Researchers have used D263 Glass wafers cleaving model was investigated based on the principle of thermal stress fracture. The thermal stress in the material was calculated. Experimental studies were performed to investigate the processing parameters, and D263 glass sheet with thickness of 300 µm was cut, resulting in micro crack-free edges with a surface roughness of 0.5 nm. The proposed process was also applied to cut X-ray telescope lenses substrates with no micro cracks. Compared with diamond scribing and laser cutting, the proposed method is lower capital costs and yields a nondestructive cut surface for glass. The technique can be applied in manufacturing glass products (i.e. lenses, solar cells, glass screen).
Researchers have used D263 glass for consistent microchip fabrication with smoothly etched channels for more accurate readings.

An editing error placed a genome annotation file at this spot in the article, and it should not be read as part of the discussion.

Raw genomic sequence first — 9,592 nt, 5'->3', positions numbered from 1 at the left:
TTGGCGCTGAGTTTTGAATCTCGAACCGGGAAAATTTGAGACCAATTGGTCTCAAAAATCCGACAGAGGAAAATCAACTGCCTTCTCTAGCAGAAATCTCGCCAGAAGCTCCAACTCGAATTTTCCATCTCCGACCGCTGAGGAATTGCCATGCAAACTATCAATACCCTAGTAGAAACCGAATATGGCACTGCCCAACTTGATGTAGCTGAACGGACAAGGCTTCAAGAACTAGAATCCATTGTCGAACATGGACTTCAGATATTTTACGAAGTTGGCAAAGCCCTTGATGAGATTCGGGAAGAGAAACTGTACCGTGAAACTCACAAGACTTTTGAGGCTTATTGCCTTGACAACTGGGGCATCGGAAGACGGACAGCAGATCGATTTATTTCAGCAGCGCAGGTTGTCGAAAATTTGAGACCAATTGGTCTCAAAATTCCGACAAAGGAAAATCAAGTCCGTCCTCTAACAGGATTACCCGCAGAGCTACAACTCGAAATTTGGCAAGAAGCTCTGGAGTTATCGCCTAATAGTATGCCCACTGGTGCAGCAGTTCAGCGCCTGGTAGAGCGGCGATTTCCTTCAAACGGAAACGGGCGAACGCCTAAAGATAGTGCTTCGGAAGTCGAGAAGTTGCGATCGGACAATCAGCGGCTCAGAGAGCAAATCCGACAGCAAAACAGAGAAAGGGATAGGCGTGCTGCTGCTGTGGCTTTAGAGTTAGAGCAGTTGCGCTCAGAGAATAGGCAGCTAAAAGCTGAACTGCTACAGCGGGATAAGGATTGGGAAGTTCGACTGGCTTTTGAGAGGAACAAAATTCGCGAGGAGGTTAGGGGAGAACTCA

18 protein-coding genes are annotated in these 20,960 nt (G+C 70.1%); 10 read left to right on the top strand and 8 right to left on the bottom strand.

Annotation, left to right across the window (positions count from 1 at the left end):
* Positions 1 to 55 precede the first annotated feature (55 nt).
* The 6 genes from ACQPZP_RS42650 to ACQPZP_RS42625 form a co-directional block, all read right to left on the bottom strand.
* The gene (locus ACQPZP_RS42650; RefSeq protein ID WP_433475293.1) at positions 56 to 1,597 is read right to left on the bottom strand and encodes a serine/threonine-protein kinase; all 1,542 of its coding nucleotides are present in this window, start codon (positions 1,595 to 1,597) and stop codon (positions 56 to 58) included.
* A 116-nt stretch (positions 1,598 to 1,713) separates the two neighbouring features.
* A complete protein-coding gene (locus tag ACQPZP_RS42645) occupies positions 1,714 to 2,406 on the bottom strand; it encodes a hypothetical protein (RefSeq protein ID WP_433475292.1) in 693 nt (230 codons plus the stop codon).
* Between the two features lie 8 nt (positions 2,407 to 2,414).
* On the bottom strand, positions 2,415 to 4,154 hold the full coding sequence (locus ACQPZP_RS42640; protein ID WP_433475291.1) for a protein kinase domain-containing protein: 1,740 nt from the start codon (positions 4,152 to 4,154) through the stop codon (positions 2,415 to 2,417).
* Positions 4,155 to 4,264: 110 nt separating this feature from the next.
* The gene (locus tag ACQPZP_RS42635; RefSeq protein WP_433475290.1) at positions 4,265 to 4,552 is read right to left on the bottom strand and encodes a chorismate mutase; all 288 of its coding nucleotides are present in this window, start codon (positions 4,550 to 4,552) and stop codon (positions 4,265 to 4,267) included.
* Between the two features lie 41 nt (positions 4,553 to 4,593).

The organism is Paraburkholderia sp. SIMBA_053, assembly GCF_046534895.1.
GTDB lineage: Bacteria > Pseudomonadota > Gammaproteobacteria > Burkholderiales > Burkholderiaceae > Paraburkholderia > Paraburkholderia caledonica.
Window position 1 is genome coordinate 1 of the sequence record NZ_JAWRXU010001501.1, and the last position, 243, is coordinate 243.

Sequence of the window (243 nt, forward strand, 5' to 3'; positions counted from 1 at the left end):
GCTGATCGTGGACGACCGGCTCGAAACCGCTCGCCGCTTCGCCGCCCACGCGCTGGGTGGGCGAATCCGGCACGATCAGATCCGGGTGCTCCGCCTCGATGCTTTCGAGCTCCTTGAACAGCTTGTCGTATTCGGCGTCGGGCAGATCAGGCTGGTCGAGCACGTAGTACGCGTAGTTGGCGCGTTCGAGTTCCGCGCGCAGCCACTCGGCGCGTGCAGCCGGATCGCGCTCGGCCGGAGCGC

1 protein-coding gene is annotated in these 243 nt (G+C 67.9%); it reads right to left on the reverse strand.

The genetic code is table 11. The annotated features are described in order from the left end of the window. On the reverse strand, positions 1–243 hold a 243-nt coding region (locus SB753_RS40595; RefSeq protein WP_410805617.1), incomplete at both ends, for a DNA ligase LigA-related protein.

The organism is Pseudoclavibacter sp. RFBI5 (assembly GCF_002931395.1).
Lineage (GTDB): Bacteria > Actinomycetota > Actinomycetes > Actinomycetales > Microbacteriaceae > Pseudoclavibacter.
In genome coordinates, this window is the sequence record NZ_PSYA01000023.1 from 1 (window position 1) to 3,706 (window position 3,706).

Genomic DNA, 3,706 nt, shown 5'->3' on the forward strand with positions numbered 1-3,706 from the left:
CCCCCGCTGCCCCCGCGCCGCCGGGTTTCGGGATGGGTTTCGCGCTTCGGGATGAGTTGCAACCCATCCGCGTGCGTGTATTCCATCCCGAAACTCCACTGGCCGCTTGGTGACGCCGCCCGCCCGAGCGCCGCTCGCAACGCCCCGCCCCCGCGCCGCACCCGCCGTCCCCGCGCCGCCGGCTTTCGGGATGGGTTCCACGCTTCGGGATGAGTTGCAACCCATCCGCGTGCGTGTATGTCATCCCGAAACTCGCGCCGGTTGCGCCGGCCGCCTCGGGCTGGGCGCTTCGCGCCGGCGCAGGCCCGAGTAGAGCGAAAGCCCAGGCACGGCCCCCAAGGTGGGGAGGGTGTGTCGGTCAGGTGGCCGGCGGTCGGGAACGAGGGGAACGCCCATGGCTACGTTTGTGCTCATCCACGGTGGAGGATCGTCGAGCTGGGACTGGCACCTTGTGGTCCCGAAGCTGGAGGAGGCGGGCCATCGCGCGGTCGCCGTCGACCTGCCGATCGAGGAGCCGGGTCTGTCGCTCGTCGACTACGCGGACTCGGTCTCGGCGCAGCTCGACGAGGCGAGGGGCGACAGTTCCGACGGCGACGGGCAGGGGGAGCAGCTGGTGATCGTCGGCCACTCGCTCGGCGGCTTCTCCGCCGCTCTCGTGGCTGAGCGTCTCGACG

University scientists have researched the causes of rough etching including the effect on different glass including D263 glass substrate annealing on improving rough etching and etching of a different form of borosilicate glass. The scientists have discovered that D263 glass has advantages over Borofloat glass wafers.
Our clients use our Schott D263 glass for the following applications:
A scientist asked the following:
"I'd like to get a quote for 1000 D263 wafers, at 500 um thickness. I'd like to know if we can get them with a flat, as it helps in the alignment process. I'd also like to know if you sell quartz wafers that would ideally be transparent from 250 nm to 3000 nm (perhaps you have a transmission profile of a couple?)"
I'm okay with 100 mm diameter but if you have 150 mm it would be good too as they are to but cut for device fabrication. About the d263 wafers, is there a chance for the flat?
What would be the cost difference between big and small quartz wafer per unit?
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